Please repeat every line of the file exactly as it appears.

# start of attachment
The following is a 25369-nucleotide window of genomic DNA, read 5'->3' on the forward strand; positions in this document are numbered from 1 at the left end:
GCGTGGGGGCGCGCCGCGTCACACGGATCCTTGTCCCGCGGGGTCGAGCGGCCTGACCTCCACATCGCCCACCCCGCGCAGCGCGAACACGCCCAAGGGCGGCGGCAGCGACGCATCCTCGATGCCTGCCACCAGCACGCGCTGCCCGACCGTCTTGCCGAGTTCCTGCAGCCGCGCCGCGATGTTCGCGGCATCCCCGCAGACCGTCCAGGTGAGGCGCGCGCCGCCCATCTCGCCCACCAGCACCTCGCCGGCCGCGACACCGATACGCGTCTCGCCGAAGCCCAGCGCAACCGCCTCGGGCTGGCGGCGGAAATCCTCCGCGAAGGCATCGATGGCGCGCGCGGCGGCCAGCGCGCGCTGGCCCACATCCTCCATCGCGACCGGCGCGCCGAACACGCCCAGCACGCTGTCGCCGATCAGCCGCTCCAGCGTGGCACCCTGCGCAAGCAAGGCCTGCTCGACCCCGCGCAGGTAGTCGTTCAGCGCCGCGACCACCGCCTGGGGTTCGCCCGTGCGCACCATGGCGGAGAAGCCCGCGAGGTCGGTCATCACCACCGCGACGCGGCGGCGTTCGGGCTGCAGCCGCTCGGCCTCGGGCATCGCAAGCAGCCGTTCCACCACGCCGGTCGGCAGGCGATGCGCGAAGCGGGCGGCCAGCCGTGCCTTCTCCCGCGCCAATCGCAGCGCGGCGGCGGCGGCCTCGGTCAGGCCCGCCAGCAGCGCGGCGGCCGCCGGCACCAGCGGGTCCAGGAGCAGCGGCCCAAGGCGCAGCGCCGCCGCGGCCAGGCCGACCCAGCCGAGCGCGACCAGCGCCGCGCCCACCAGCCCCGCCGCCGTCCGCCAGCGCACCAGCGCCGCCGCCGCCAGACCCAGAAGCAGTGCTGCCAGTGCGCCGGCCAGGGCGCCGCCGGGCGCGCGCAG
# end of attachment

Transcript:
The following is a 25369-nucleotide window of genomic DNA, read 5'->3' on the forward strand; positions in this document are numbered from 1 at the left end:
GCGTGGGGGCGCGCCGCGTCACACGGATCCTTGTCCCGCGGGGTCGAGCGGCCTGACCTCCACATCGCCCACCCCGCGCAGCGCGAACACGCCCAAGGGCGGCGGCAGCGACGCATCCTCGATGCCTGCCACCAGCACGCGCTGCCCGACCGTCTTGCCGAGTTCCTGCAGCCGCGCCGCGATGTTCGCGGCATCCCCGCAGACCGTCCAGGTGAGGCGCGCGCCGCCCATCTCGCCCACCAGCACCTCGCCGGCCGCGACACCGATACGCGTCTCGCCGAAGCCCAGCGCAACCGCCTCGGGCTGGCGGCGGAAATCCTCCGCGAAGGCATCGATGGCGCGCGCGGCGGCCAGCGCGCGCTGGCCCACATCCTCCATCGCGACCGGCGCGCCGAACACGCCCAGCACGCTGTCGCCGATCAGCCGCTCCAGCGTGGCACCCTGCGCAAGCAAGGCCTGCTCGACCCCGCGCAGGTAGTCGTTCAGCGCCGCGACCACCGCCTGGGGTTCGCCCGTGCGCACCATGGCGGAGAAGCCCGCGAGGTCGGTCATCACCACCGCGACGCGGCGGCGTTCGGGCTGCAGCCGCTCGGCCTCGGGCATCGCAAGCAGCCGTTCCACCACGCCGGTCGGCAGGCGATGCGCGAAGCGGGCGGCCAGCCGTGCCTTCTCCCGCGCCAATCGCAGCGCGGCGGCGGCGGCCTCGGTCAGGCCCGCCAGCAGCGCGGCGGCCGCCGGCACCAGCGGGTCCAGGAGCAGCGGCCCAAGGCGCAGCGCCGCCGCGGCCAGGCCGACCCAGCCGAGCGCGACCAGCGCCGCGCCCACCAGCCCCGCCGCCGTCCGCCAGCGCACCAGCGCCGCCGCCGCCAGACCCAGAAGCAGTGCTGCCAGTGCGCCGGCCAGGGCGCCGCCGGGCGCGCGCAG